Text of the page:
Their names might have been unknown to the Kansas Jayhawks just two days ago. Their coach might have been considered a goner just two weeks ago. Their school’s women’s team is far more famous than they are.
None of that matters to the Stanford men. The Cardinal are in the Sweet 16 for the first time in six years. Finally, Johnny Dawkins’ team isn’t overshadowed by the other programs at Stanford.
“We’ve been working for this since the day we got to this school,” said senior forwardDwight Powell.
And Stanford’s growth – not just over four years but over four days – is another illustration that good things can come to college players who stay in school. Who grind through the difficult years and learn the system and figure out how to play together.
One of the subtexts of this year’s NCAA Tournament is programs that favor continuity versus the one-and-done rent-a-player programs. Josh Huestis, Stanford’s senior forward, shutting down Kansas freshman Andrew Wiggins, a projected top pick in the NBA, was the perfect example of how perseverance can overcome hyped talent.
A year ago, Powell could have been drafted by the NBA. Dawkins had one of his assistants take Powell an NBA scouting report, so he could know what the league thought of him and make an informed decision. Powell refused to even look at the sheet.
“I’d already made my decision to stay,” Powell said. “I had two goals: to get my degree, and I wanted to make it to the tournament.”
Goals accomplished (Powell’s degree in science, technology and society will be coming in June).
Now the Stanford men will take on the Dayton Flyers in Memphis on Thursday. The game is arguably the most interesting of the next round: a matchup of a No. 10 and a No. 11 seed, meaning that a serious underdog will be heading to the Elite Eight no matter who wins.
Dayton is sure to have scouted Stanford well, something that Kansas didn’t seem to do. When asked in a Saturday news conference about Stanford’s leading scorer, Chasson Randle, Wiggins and Wayne Selden Jr. had no idea who he was and couldn’t even fake it. The Jayhawks appeared to be looking ahead to a spot in the Sweet 16.
“That could’ve been a possibility,” Randle said.
Stanford won’t make that mistake with the Flyers.
“We know who they are,” Randle said.
Dawkins certainly does. His son Aubrey, a senior at a prep school in New Hampshire, is being recruited by Dayton head coach Archie Miller. Aubrey Dawkins is considering other schools – like Utah State, Pepperdine and Montana – and will make his decision later in the spring. Dawkins said his son will be flying to Memphis to see his father coach against his potential future school.
No matter what happens, it will be a triumphant moment for Dawkins, whose job was considered at risk if Stanford hadn’t made the NCAA Tournament. The Cardinal had won as many tournament games over Dawkins’ tenure as Washington State and Oregon State: zero.
Stanford finished the regular season 21-12. After six seasons, Dawkins’ team hadn’t made the progress that is now routinely expected from the athletic programs at Stanford. But Dawkins hasn’t been listening to the rumors.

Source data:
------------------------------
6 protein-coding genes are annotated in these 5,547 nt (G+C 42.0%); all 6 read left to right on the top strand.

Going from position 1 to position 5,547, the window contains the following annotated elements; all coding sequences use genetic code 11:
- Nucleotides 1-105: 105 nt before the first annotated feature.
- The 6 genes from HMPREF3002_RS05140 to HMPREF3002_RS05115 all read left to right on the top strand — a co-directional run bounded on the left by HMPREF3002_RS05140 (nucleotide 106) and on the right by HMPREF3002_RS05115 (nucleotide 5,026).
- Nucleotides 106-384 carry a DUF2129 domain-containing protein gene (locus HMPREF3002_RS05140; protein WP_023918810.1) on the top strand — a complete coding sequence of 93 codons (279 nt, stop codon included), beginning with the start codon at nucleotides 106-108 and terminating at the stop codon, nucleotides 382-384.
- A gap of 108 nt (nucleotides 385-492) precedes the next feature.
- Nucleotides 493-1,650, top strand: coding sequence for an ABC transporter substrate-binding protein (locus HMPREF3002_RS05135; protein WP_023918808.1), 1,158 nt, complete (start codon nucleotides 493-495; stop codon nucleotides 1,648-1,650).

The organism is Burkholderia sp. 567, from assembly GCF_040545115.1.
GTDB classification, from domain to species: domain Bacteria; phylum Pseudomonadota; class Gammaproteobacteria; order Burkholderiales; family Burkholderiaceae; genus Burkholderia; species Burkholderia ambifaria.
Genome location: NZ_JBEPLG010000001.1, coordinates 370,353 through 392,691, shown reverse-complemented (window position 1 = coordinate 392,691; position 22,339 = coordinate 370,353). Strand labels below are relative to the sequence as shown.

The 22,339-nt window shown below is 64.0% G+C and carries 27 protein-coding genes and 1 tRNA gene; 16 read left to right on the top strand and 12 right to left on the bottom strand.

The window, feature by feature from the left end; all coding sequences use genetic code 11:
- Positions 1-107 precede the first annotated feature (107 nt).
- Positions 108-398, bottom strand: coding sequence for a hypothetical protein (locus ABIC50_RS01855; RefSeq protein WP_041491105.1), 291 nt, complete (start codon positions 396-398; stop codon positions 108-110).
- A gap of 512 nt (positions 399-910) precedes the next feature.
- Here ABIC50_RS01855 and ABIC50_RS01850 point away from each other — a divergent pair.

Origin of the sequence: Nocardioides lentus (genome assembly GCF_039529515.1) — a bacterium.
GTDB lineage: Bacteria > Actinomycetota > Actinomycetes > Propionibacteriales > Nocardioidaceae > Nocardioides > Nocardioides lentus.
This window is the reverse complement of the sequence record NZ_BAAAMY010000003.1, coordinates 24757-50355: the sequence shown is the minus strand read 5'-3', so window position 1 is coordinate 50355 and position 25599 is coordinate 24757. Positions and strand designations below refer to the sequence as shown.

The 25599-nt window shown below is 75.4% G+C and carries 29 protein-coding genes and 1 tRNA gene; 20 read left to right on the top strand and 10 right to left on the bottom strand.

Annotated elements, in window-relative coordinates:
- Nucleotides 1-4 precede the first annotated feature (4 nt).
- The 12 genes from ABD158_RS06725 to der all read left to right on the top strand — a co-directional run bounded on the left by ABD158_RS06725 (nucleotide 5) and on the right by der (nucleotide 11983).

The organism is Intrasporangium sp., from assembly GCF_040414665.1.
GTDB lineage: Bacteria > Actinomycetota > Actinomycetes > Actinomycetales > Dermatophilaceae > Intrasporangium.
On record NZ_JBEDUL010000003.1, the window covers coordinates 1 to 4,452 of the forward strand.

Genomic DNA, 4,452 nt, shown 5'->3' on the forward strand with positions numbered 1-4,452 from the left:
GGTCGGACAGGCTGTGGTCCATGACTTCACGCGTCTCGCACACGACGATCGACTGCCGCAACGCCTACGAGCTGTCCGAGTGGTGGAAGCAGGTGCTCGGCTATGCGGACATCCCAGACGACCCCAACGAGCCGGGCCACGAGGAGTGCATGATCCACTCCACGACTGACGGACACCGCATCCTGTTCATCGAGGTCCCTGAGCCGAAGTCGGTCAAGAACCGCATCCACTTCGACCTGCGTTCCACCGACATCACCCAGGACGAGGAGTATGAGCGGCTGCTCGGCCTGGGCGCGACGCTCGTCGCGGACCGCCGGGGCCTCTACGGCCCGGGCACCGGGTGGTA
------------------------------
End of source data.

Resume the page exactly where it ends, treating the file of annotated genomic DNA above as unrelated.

“I don’t follow it,” he said. “I’m just happy the program has an opportunity to be in this situation. You can talk about me all you want, but it’s really about them and their growth.”
–Ann Killion, San Francisco Chronicle
In the Giants’ press box late last season, as Pablo Sandoval stumbled to the end of a bad season, the guessing was that he’d get into shape for his final season before free agency so he could score a big contract.
So, Sandoval lost a considerable amount of weight in the offseason and reported to camp this spring in his best condition in years. Surprise No. 1. Now, his agent is reportedly seeking a contract extension modeled on what outfielder Hunter Pence got, five years for $90 million. Surprise No. 2.
The Giants aren’t biting, and good for them. They’ve given big contracts to Buster Posey and Matt Cain, but they’re both solid citizens who always give their best. Cain had his problems last season because he’d pitched so many high-stress innings in the 2012 postseason, as the Giants won the World Series for the second time in three years. Posey also tired late in the season because of the strain of the previous season. But I expect both to bounce back this year.
Pence played out the final year of his old contract last season because the Giants wanted to see what he would do. They saw a high-energy player who played in every game and gave his best effort every day.
That doesn’t describe Sandoval. He’s an extraordinary athlete, ambidextrous (when a hard-hit ball knocked his glove off one time in the minors, he threw the runner out left-handed) and with great power. Nobody will ever forget the towering home run he hit off Justin Verlander, the best pitcher in baseball that year, in the 2012 World Series.
He has also been a young man with little personal discipline. He was seriously overweight in the second half of last season, unable to move well in the field and inconsistent at the plate. Sandoval has always been a bad-ball hitter, often getting base hits, even home runs off pitches well out of the strike zone. But last season, he became a bad-ball swinger. By the second half of the season, he wasn’t hitting and was a distinct liability in the field.